Wishing so much peace and love for this beautiful world right now.

Butterfly effect needs to stop.



veritas magis amicitiae

Chekov on cultured people

“You have often complained to me that people “don’t understand you”! Goethe and Newton did not complain of that…. Only Christ complained of it, but He was speaking of His doctrine and not of Himself…. People understand you perfectly well. And if you do not understand yourself, it is not their fault.

I assure you as a brother and as a friend I understand you and feel for you with all my heart. I know your good qualities as I know my five fingers; I value and deeply respect them. If you like, to prove that I understand you, I can enumerate those qualities. I think you are kind to the point of softness, magnanimous, unselfish, ready to share your last farthing; you have no envy nor hatred; you are simple-hearted, you pity men and beasts; you are trustful, without spite or guile, and do not remember evil…. You have a gift from above such as other people have not: you have talent. This talent places you above millions of men, for on earth only one out of two millions is an artist. Your talent sets you apart: if you were a toad or a tarantula, even then, people would respect you, for to talent all things are forgiven.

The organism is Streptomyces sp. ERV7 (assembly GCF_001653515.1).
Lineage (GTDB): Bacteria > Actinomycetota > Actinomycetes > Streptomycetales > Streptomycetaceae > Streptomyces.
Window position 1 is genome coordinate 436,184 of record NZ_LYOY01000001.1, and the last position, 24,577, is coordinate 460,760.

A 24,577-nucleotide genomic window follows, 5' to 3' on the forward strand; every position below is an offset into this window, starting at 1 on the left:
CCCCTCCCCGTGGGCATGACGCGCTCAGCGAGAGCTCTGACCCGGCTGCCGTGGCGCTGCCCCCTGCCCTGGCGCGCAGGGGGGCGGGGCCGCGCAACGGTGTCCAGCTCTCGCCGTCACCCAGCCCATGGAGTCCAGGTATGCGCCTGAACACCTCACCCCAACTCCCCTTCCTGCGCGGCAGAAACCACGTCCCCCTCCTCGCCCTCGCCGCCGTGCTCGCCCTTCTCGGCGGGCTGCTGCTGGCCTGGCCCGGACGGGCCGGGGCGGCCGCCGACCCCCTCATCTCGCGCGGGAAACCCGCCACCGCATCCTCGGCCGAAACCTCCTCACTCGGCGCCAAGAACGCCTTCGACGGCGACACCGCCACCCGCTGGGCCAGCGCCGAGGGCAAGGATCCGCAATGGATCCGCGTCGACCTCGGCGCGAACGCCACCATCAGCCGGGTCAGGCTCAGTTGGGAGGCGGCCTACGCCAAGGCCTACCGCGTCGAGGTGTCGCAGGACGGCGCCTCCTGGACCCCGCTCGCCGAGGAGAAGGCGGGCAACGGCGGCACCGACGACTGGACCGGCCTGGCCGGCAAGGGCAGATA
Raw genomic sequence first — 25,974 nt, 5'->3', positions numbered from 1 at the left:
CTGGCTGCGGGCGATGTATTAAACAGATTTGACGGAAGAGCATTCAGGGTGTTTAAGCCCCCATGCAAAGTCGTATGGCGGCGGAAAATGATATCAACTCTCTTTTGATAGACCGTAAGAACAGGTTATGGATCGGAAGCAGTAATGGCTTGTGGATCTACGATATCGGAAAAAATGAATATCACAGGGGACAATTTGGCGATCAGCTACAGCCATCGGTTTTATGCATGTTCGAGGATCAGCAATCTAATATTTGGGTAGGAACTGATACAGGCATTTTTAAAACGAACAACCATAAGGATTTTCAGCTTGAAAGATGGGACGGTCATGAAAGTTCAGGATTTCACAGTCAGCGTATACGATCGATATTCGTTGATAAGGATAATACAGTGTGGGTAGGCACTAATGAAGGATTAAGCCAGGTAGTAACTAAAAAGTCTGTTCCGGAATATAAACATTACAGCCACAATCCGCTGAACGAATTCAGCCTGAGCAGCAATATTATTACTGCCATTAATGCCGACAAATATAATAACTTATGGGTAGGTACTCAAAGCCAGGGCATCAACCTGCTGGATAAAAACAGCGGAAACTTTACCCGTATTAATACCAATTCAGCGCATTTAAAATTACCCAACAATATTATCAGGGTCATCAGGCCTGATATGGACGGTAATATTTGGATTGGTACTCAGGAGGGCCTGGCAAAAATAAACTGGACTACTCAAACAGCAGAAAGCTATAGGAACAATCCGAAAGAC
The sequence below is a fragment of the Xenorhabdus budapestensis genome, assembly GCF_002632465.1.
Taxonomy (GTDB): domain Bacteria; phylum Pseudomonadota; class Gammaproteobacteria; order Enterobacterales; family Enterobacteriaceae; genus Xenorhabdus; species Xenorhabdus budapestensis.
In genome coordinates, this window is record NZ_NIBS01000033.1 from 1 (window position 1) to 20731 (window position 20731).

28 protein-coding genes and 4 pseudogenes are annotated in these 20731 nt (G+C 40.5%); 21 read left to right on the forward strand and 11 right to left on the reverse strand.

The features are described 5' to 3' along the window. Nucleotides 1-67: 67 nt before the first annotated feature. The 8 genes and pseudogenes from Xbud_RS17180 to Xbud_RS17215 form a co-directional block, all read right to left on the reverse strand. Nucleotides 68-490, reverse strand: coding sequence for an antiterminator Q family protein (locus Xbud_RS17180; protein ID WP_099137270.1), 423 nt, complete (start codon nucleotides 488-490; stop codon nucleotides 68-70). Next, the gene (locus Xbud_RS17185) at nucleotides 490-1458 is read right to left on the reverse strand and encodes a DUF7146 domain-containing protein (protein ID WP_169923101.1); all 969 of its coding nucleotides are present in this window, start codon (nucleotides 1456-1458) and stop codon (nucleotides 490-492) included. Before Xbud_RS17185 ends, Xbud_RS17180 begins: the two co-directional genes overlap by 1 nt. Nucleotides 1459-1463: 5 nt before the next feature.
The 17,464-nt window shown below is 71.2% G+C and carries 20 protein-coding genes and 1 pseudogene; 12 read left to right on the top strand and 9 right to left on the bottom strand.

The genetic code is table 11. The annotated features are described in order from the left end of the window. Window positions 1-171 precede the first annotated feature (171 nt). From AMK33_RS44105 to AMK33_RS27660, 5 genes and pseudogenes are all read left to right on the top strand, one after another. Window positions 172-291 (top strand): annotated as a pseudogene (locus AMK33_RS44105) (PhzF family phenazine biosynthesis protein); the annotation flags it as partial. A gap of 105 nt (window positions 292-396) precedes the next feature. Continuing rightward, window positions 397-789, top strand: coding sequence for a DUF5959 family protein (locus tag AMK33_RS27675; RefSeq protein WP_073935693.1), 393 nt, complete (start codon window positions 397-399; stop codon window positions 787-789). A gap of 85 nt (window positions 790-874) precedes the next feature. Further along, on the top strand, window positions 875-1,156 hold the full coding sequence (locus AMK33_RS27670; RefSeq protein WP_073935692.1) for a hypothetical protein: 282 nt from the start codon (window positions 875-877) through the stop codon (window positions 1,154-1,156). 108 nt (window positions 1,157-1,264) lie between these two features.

You have only one failing, and the falseness of your position, and your unhappiness and your catarrh of the bowels are all due to it. That is your utter lack of culture. Forgive me, please, but veritas magis amicitiae…. You see, life has its conditions. In order to feel comfortable among educated people, to be at home and happy with them, one must be cultured to a certain extent. Talent has brought you into such a circle, you belong to it, but … you are drawn away from it, and you vacillate between cultured people and the lodgers vis-a-vis.